An asteroid mining firm, Astroforge, just had its ambitions to mine the first asteroid by the end of the decade, boosted by a new round of funding.
The Y Combinator startup closed a $13 million seed round, according to TechCrunch, and the money will help it carry out its first two key goals, including a demonstration flight launched aboard a SpaceX Falcon 9 rideshare mission next year.
Space mining startup has rideshare contract with SpaceX
Astroforge's co-founders, Gialich and Jose Acain, claim they have developed a novel method for refining materials in space, though they have yet to reveal much in the way of concrete details. All we know so far is that their technology requires a high-rated vacuum and it only works in zero gravity. The company will be targeting smaller asteroids — between 20 meters and 1.5 km in diameter — that likely won't have a gravitational field, meaning they won't be landing on any space rocks.
The California-based startup has already penned a partnership with OrbAstro to develop the first satellite for its demo mission. It also has an agreement in place with SpaceX for a spot on an upcoming rideshare mission, expected to launch at some point next year. That mission aims to demonstrate in-space mineral refining is possible using the company's technology.
The seed round was led by Initialized Capital, which focused on the vast potential earnings of space mining operations in the future — one asteroid, targeted by NASA's Psyche mission, has been estimated to contain $700 quintillion dollars worth of rare metals.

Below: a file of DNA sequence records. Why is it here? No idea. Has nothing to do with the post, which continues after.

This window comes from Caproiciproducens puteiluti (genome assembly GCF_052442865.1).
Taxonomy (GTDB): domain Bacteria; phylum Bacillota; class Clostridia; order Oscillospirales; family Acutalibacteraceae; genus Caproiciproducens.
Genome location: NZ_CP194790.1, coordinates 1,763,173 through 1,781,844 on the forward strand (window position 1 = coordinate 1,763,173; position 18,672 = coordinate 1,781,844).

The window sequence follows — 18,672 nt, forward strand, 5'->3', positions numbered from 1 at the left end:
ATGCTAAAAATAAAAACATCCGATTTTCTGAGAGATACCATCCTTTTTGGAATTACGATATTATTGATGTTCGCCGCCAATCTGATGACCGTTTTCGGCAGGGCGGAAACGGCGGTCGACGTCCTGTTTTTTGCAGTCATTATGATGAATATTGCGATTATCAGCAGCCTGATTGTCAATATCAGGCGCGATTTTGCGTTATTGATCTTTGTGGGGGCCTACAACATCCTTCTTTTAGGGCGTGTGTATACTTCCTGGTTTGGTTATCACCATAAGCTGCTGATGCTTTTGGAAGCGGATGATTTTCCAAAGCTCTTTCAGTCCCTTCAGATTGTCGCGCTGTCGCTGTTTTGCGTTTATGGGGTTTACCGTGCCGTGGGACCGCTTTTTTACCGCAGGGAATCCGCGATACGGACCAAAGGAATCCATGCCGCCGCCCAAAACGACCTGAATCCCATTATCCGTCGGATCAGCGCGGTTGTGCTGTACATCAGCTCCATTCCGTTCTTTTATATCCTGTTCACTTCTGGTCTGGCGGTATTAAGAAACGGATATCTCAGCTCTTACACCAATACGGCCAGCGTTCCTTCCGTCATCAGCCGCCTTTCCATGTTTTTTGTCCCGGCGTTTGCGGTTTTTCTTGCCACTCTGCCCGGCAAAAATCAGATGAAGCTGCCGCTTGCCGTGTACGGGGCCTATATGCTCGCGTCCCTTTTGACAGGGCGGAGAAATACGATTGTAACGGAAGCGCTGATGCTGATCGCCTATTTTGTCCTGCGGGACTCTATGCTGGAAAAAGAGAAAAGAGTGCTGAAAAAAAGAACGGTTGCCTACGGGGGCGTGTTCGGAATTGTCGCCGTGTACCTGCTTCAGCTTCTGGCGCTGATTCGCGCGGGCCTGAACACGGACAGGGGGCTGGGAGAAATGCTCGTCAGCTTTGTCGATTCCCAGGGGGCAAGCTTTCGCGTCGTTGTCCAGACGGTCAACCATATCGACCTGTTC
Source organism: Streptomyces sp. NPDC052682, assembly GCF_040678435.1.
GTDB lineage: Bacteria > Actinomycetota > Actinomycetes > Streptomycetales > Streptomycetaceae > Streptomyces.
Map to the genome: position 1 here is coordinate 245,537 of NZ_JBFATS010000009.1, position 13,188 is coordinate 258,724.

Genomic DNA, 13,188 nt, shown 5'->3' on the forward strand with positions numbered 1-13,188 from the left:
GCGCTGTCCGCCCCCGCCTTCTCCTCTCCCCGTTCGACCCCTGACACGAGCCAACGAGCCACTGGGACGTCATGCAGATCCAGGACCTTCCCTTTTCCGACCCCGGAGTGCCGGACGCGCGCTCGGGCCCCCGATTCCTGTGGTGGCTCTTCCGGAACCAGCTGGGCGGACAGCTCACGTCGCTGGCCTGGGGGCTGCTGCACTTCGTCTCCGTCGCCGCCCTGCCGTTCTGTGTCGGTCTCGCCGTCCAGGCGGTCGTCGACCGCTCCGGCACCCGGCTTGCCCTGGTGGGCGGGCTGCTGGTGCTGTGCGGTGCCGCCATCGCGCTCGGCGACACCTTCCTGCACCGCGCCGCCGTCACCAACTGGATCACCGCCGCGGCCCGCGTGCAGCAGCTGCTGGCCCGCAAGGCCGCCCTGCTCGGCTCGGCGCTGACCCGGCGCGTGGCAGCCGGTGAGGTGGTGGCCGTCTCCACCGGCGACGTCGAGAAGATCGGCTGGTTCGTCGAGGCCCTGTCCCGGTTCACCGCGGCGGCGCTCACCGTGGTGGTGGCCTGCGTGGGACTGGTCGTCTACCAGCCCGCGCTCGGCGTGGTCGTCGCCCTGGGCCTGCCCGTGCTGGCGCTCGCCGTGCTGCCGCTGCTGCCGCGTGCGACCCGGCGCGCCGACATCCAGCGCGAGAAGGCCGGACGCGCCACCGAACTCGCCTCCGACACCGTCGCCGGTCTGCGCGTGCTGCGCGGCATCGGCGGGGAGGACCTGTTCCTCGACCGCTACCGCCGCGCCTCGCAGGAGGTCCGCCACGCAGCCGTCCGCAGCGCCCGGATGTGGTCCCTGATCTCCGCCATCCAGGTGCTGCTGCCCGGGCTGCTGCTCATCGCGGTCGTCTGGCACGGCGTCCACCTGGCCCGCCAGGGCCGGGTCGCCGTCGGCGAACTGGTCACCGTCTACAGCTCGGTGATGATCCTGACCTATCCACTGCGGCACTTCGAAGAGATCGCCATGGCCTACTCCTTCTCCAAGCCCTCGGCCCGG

Will Astroforge succeed where others have failed?
Astroforge will target asteroids with high concentrations of the six platinum group metals, including platinum and iridium. It aims to send small payloads to space, weighing less than 200 kilograms, to allow it to launch aboard more affordable rideshare missions.
The company currently has four full-time employees and it's looking to hire seven more. Its two founders, Acain and Gialich, are veterans of the space industry with experience working for SpaceX, NASA, and Virgin Orbit. Still, cracking space mining is a tall order and other big names have tried and failed to get their space mining ventures off the ground — namely, the Larry Page-backed Planetary Resources and Deep Space Industries.
Though space mining is a high-risk investment that will take a long time to pay off, the market is predicted to grow to $4.2 billion by the end of the decade. Astroforge and other firms will have their eyes firmly set on the results of NASA's Psyche mission, which aims to determine the true composition of the 16 Psyche asteroid by around 2026. Those results could pave the way for more firms to join the race to become the first successful space miners.